Thursday, February 28, 2013

Back to Brears Fig 5

When  swaving, I find wear between the needle and a wooden needle adapter to be much greater than I expected.  Thus, I end up using brass inserts in the needle adapter. I have already recounted that with long needles motion between the needle and needle adapter causes rapid wear.  I dealt with this by devising a tapered needle adapter that minimized motion between the needle and the needle adapter.  Thus, wear  in knitting sheaths is a problem.

Whittlers did not have the option of the tapered needle adapter that I use, and are unlikely to use brass inserts.
Looking at Fig. 5,  we see whittled knitting sheaths.  Whittled chains and caged balls can only be done on soft wood. Whittlers did not have the option of the tapered needle adapter that I use, and are unlikely to use brass inserts.  With the exception of no. 1, these are love tokens, and not functional knitting sheaths. However, they present some points of interest.

"Historical documentation" of No. 1 says that it was used under the arm.  Likely that source was in the Victorian time frame accustomed to pit knitting, and source was not likely aware of traditions of knitting sheath use.  The chain would not function in an under the arm position.  The pull on the working needle would have been too great.  From the drawing, it appears to me that the needle adapter is a separate piece of wood from the whittled chain. Thus, the needle adapter could have been made from a harder wood, and was replaceable so the whittled chain could be used with a series of  needle adapters.  It was likely hung at the waist by a cow band.

Nos. 4 & 8 hint that knitters had more than one object dangling on their right side. And Nos. 2, 4, & 8 have multiple hooks.  I take this to mean that knitters had a clew to hold their yarn and a hook (with a swivel) to hold their knitting.

My guess is that functional knitting sheaths were made of  harder woods, and  whittled chains with hooks (at each end) were common to support clews and knitting, but did not make it into Brears, because they were not knitting sheaths per se.  If we look at Fig 4., and remember that many of these are non functional love tokens,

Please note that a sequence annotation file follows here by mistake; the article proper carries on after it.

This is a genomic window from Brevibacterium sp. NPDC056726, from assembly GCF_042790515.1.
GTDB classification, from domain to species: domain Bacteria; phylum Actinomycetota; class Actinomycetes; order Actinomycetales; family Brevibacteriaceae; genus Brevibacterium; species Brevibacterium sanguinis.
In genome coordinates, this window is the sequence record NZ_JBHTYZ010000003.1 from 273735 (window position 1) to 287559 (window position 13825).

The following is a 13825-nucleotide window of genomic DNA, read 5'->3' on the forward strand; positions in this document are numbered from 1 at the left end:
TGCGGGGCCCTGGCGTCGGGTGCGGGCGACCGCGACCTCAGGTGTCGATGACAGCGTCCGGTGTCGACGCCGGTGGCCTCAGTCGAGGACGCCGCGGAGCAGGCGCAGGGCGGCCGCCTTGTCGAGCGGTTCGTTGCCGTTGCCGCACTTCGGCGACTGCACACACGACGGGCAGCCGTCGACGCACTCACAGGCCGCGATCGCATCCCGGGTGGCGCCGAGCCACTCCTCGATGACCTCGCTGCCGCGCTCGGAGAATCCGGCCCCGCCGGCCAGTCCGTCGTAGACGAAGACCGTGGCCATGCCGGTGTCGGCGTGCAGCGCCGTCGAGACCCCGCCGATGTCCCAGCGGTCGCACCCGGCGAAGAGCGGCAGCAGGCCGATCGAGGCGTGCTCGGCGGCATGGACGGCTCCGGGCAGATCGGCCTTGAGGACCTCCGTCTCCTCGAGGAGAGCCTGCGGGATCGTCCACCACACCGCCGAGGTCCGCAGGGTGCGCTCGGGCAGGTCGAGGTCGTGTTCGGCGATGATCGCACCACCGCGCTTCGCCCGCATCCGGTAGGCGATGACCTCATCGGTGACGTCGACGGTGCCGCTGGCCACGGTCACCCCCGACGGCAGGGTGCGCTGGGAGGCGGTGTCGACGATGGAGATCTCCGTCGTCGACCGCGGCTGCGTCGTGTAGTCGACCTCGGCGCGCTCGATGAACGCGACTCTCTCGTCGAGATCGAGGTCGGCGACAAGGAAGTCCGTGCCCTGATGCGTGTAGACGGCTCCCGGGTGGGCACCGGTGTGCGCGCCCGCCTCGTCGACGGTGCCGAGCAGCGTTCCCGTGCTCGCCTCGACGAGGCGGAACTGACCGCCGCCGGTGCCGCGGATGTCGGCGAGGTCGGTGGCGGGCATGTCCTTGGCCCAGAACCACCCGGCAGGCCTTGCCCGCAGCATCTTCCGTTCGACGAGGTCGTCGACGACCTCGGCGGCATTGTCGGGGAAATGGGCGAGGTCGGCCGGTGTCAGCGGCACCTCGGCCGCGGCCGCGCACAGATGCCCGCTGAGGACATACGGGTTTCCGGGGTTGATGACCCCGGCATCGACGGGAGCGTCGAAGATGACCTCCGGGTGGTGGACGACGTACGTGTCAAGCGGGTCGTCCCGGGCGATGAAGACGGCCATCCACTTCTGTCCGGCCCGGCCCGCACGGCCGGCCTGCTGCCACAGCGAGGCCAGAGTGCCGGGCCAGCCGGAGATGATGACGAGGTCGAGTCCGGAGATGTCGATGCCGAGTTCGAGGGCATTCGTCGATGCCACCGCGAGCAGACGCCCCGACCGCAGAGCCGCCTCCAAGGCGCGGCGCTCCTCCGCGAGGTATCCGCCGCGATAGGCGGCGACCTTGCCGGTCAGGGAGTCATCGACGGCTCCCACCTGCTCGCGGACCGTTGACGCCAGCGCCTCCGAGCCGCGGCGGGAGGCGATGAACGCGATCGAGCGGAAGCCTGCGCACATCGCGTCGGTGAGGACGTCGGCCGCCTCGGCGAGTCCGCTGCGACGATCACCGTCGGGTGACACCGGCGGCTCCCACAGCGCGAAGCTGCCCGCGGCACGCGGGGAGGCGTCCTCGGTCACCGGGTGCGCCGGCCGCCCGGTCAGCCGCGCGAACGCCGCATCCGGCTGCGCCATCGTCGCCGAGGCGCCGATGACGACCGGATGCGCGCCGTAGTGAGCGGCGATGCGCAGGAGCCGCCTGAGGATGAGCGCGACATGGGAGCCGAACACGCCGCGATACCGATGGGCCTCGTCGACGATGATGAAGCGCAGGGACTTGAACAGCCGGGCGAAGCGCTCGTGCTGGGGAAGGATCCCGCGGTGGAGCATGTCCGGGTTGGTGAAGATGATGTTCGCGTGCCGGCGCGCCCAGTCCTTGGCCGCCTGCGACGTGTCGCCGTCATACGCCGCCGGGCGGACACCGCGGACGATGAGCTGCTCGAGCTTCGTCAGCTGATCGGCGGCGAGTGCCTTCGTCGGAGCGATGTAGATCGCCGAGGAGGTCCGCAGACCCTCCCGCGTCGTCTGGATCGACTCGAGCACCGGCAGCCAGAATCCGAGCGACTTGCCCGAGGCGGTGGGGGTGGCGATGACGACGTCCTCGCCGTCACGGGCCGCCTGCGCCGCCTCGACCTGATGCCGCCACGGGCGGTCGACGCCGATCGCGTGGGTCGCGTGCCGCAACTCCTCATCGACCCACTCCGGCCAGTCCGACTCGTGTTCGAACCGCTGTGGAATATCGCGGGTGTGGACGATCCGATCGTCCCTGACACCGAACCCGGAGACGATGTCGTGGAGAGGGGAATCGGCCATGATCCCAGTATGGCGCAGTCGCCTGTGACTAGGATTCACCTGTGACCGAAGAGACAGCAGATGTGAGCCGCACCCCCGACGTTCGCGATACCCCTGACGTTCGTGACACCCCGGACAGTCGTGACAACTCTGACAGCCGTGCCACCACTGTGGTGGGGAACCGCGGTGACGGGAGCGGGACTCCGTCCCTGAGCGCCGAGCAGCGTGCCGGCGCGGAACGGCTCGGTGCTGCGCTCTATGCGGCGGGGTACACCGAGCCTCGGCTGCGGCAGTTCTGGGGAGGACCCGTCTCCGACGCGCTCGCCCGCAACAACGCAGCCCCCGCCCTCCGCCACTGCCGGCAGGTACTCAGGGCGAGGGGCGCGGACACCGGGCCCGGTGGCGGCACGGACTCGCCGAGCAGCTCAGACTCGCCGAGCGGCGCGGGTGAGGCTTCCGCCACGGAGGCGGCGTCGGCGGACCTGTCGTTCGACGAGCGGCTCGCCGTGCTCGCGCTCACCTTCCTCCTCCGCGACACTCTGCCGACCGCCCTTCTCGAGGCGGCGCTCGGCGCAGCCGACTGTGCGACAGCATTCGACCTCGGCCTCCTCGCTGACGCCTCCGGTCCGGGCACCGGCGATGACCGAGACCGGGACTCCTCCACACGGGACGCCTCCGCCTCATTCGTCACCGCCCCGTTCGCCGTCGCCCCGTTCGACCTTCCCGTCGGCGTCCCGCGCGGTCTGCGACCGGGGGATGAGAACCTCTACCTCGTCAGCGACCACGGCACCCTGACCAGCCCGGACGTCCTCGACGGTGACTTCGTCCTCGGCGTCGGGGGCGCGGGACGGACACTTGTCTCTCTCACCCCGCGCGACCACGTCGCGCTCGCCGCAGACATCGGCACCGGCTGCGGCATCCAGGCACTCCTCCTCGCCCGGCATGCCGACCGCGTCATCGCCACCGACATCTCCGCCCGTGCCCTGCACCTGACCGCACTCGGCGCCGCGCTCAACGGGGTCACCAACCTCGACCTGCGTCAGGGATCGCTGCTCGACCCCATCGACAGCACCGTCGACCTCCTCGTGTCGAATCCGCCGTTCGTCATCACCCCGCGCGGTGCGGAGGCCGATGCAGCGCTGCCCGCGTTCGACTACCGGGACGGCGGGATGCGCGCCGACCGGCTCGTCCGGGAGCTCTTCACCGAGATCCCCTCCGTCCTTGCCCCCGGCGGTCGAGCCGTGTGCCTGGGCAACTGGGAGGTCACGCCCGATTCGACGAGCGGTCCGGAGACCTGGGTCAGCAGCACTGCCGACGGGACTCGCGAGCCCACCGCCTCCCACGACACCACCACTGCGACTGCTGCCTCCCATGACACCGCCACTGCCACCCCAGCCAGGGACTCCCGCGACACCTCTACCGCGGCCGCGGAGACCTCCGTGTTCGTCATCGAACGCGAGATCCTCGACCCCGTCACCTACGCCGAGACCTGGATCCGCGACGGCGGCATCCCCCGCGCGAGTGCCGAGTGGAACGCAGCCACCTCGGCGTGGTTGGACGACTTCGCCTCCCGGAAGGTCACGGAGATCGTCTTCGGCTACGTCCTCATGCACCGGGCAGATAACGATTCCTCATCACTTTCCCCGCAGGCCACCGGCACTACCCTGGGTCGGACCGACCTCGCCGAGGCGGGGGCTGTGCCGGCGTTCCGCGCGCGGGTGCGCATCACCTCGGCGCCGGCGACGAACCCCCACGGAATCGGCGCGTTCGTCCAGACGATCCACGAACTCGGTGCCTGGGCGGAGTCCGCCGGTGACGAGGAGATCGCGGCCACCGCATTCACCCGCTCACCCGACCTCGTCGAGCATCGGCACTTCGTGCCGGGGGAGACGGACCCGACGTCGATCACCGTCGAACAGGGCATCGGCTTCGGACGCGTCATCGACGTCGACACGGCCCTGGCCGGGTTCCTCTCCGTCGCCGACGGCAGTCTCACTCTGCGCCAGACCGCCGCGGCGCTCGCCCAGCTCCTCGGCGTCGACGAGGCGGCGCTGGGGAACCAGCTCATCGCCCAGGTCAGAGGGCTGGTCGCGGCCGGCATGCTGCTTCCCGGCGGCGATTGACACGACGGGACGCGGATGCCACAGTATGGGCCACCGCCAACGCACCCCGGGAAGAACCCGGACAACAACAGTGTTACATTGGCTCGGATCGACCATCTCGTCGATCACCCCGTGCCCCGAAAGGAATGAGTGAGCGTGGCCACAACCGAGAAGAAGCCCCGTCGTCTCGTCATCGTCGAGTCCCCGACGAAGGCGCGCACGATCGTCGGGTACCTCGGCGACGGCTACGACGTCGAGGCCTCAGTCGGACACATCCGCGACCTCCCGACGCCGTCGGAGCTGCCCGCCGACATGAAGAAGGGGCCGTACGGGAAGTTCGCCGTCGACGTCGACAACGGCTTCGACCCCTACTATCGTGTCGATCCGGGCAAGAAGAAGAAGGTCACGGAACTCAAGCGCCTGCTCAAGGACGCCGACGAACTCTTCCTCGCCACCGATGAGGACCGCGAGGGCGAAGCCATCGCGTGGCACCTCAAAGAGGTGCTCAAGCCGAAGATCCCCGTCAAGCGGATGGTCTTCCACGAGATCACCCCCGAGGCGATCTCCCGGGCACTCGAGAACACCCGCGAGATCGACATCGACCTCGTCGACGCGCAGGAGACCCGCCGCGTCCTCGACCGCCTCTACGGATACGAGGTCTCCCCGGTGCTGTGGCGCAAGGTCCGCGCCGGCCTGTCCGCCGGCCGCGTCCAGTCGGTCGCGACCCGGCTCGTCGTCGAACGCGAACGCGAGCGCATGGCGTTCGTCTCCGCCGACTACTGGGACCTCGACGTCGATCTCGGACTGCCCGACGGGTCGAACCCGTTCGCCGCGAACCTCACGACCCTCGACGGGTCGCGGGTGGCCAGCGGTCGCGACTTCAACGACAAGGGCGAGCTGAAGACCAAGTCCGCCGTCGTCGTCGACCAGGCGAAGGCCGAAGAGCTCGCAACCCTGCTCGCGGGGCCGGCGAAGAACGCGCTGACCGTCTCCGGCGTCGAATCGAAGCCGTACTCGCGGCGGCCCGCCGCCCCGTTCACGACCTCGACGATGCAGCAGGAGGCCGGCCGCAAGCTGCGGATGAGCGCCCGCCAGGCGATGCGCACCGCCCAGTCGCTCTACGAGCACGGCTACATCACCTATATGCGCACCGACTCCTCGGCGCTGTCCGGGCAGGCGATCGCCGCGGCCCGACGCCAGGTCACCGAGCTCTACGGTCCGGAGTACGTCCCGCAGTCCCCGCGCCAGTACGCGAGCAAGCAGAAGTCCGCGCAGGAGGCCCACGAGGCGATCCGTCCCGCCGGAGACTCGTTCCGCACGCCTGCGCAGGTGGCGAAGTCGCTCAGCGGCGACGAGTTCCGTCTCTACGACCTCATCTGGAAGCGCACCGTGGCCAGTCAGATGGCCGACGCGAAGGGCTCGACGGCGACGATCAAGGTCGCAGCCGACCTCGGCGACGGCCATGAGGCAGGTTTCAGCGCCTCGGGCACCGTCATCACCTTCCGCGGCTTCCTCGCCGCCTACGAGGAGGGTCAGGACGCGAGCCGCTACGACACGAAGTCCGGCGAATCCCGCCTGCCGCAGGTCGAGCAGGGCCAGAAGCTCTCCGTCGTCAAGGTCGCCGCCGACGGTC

I think Nos. 1,8, & 9 show where hooks or cords could have been hung.  Likewise, Nos. 3,4,9,10, 11,14,15, & 16 in Fig 3.

All in all, and considering Howitt's descriptions, we can expect that the old knitters had clews for yarn and hooks for knitting dangling from their knitting sheath or their belt near the knitting sheath.  This works if the floor is dirty.

The clew is easy with a center pull ball or even a cone with the right kind of hook.  With either a center pull ball or a cone, no swivel is required.

The spun yarns and cords that they had at that time would have tended to untwist under sustained tension with a swivel, but they needed the swivels so the knitting could turn as they knitted round and round. My guess is that knitters without a whittler just braided themselves loops or used strips of cloth or leather laces from which to hang their knitting. Without a swivel, all of these get twisted up and tangled.  Note that Fig. 5 No. 6 does not have a swivel in it.   Note that the 4 swivels in No. 8 are not functional.

Actually for big knitting, I like loops of  braided nylon cord with a swivel from my fishing gear and one of those big safety pins that they sell for holding stitches.  I fold the knitting up into a compact package.  I put a loop of cord through the bottom of the sheath, the swivel, another loop of cord, and the stitch holder. Then the stitch holder holds the knitting.  

No comments: